Behavioral research – animal skills

Carrying offspring is even more energetically expensive than previously assumed, a study shows. Mammals, especially humans, have the highest costs… more

Beavers and otters had long disappeared from large parts of Europe. Now both are returning and are astonishing the experts… more

Researchers observed a male orangutan treating a painful facial wound with chewed leaf material from a well-known medicinal plant… more

Compromising the hippie monkey image? Researchers have found that male bonobos behave aggressively more often than chimpanzees… more

The fear of sharks prevents some people from going swimming on a beach in Australia. And many people are horrified at the sight of a hairy spider. In his book “Disreputable Animals,” Stephan Wunsch explains where such fears come from. He also reports on bizarre methods that scientists use to create terrifying animals… more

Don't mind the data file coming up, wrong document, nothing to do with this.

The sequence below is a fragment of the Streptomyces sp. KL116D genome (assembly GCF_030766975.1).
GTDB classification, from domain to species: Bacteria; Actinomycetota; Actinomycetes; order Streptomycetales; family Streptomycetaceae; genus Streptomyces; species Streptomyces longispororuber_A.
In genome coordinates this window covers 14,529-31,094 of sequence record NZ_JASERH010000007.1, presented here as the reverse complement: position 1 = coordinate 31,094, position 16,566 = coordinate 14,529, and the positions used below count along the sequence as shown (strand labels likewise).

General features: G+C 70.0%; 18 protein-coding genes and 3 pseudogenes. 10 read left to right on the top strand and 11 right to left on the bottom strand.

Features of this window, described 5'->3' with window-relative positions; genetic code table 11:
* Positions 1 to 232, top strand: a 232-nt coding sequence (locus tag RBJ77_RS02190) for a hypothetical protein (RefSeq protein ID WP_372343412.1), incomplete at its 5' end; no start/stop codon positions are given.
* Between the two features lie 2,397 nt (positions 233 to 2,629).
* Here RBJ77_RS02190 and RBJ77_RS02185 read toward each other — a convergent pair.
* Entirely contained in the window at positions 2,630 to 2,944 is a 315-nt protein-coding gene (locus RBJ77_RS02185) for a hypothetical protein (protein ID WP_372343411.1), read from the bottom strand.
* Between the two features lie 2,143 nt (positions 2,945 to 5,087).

Jellyfish have a bad image. They are of great importance for life in the oceans… more

The life of the Austrian physician and ethologist Konrad Lorenz (1903-1989) contains both light and dark chapters. In her novel biography “Lorenz,” which is worth reading, the journalist Ilona Jerger devotes herself to both the Nobel Prize winner’s scientific career and work as well as his private life… more

Striped marlins increase the contrast of their body markings in order to coordinate their attacks when hunting in groups on schools of fish, according to observations… more

Birds are among the most observed animals in the world. However, research has long underestimated them. In her book “The Secret World of Birds,” Jennifer Ackerman reports new findings about their songs, their senses, and their intelligence that amaze even veteran ornithologists… more

An experimental study suggests that the clownfish known from the film “Finding Nemo” apparently recognize competitors of their own species by the number of vertical stripes they have… more

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